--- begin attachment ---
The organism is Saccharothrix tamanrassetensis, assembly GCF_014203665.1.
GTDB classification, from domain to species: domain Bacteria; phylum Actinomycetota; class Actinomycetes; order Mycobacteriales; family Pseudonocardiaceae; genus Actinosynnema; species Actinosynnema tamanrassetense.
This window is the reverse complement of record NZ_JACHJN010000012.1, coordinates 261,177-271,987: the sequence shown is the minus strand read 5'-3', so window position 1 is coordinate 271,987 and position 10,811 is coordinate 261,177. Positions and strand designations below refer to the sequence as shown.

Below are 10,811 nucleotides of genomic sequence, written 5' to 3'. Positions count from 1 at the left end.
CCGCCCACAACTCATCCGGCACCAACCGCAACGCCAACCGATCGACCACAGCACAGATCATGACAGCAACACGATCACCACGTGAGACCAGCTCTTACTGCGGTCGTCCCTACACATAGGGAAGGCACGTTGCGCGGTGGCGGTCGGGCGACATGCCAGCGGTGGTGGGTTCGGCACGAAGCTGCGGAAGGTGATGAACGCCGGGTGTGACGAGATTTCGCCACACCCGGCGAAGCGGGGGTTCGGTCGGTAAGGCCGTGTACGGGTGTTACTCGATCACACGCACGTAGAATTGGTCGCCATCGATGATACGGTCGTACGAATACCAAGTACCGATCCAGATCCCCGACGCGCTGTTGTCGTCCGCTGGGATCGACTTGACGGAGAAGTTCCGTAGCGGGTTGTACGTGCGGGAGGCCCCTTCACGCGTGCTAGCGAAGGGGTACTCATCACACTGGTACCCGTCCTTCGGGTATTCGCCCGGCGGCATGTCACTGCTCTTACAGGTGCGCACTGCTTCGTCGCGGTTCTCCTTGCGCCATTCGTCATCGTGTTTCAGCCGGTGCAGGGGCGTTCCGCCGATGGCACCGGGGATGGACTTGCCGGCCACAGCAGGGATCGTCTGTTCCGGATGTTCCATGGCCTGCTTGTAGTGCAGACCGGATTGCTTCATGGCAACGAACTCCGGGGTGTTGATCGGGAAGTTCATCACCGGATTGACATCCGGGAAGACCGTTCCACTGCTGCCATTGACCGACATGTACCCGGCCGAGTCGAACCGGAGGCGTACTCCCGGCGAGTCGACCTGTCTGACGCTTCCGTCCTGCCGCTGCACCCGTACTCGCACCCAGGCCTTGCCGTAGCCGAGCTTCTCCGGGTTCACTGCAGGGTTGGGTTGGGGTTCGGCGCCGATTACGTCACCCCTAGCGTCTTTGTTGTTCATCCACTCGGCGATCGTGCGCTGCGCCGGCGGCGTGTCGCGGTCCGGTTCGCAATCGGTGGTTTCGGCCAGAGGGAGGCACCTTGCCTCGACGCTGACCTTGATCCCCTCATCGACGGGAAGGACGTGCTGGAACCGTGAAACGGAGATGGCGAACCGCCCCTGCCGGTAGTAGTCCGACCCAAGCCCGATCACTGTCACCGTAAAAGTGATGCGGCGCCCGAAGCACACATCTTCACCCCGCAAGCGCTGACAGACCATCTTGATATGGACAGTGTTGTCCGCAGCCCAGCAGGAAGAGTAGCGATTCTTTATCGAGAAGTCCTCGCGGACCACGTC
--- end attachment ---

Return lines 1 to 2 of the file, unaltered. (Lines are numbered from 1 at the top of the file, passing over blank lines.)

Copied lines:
The organism is Saccharothrix tamanrassetensis, assembly GCF_014203665.1.
GTDB classification, from domain to species: domain Bacteria; phylum Actinomycetota; class Actinomycetes; order Mycobacteriales; family Pseudonocardiaceae; genus Actinosynnema; species Actinosynnema tamanrassetense.